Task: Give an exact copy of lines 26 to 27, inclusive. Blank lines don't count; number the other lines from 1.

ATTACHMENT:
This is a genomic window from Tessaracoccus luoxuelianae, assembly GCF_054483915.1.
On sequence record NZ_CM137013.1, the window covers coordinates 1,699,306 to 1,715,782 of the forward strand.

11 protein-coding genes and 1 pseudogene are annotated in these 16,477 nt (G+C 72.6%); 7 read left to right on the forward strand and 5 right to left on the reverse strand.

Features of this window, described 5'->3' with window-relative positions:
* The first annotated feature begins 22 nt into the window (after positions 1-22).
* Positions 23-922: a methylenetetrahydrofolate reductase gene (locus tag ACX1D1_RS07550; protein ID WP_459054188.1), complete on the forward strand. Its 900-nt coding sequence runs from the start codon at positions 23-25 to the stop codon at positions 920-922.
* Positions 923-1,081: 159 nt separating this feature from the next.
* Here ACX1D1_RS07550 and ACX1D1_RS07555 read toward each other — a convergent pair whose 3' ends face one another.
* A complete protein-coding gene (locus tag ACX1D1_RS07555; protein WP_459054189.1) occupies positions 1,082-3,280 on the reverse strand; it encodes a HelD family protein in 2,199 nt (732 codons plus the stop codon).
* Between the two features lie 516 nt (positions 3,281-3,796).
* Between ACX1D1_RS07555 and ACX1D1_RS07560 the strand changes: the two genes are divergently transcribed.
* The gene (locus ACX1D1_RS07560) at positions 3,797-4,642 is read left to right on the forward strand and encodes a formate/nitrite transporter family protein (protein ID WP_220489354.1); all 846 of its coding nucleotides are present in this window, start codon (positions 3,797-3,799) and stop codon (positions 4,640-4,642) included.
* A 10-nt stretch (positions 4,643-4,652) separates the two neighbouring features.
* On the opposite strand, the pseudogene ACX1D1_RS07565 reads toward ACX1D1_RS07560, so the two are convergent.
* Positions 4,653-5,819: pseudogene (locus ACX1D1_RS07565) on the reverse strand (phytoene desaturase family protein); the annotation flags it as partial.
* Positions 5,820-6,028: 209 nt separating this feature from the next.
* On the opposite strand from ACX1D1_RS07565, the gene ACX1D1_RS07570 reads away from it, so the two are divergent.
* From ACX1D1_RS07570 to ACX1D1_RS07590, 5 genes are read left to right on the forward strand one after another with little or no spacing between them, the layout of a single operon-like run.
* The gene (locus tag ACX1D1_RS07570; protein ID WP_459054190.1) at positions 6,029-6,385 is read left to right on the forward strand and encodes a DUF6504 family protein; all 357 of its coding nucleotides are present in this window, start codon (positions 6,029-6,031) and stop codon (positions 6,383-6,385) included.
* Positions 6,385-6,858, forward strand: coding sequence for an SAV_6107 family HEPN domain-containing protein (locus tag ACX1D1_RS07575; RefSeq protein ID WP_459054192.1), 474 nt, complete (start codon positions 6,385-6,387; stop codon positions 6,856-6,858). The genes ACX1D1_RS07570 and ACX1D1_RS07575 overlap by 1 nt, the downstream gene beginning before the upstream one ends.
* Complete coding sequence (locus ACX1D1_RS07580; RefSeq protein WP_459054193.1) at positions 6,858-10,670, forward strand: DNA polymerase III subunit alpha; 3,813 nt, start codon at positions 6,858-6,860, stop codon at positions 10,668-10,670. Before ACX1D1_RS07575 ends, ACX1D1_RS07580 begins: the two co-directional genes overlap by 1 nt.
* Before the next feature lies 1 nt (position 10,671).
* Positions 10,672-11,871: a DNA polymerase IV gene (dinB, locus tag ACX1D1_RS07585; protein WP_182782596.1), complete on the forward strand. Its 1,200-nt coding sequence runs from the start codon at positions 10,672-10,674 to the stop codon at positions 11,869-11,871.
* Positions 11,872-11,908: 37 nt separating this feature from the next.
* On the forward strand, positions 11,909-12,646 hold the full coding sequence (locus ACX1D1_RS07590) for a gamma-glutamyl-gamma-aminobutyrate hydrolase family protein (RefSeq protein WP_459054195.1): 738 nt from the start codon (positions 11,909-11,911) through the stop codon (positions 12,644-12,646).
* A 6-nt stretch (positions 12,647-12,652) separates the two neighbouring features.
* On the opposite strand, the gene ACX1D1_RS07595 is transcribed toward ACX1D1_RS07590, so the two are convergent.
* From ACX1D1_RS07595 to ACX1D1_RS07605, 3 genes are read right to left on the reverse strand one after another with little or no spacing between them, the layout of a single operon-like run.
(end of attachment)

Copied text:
* A 6-nt stretch (positions 12,647-12,652) separates the two neighbouring features.
* On the opposite strand, the gene ACX1D1_RS07595 is transcribed toward ACX1D1_RS07590, so the two are convergent.